a blog about technology management

Printing costs in the news

UPenn has resumed charging for printouts. I’m glad Augsburg has been able to keep printing free. The experiences of institutions similar to ours have generally been negative with print charging. Huge institutions may have less of a sense of community and personal accountability — who cares if you’re printing a book, no one knows who you are. For them, charges and quotas might be the best solution. But for small institutions, there are better options.

First, you have create a system to charge students for printing. That requires new hardware and software and time for linking it up to the accounting systems. There’s a bunch “savings” lost.

Second, charging for printing doesn’t really help change the real problem: student attitudes towards resource conservation. People just need to be less wasteful. Some institutions have seen an increase in printing after implementing a print quota (get 100 free, then pay) because students feel they need to spend their quota or lose it.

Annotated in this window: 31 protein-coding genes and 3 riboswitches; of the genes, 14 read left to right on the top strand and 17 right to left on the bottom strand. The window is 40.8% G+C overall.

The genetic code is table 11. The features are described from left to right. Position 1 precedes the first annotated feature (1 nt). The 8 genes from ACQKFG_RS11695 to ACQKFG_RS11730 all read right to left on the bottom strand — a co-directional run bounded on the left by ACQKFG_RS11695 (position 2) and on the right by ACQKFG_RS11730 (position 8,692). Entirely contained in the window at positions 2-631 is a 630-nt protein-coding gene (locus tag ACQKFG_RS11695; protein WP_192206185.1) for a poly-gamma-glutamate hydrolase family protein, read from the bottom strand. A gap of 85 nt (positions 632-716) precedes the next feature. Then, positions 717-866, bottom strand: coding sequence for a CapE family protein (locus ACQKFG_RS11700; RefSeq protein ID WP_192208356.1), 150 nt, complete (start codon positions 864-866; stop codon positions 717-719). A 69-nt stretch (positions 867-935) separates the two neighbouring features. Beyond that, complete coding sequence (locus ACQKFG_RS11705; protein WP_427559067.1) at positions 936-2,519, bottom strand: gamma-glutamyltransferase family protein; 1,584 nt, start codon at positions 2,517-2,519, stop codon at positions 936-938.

We’re moving our high-volume public printers to default to duplex (double-sided) printing. That will drastically reduce the number of pages coming out of it. Also, we’re talking to the student organizations concerned about resource conservation. The most effective way to change student attitudes is to have other students call them on it — not to have IT do something heavy-handed.

Leave a Reply

Your email address will not be published. Required fields are marked *

You may use these HTML tags and attributes: <a href="" title=""> <abbr title=""> <acronym title=""> <b> <blockquote cite=""> <cite> <code> <del datetime=""> <em> <i> <q cite=""> <strike> <strong>

Powered by WordPress | Designed by Elegant Themes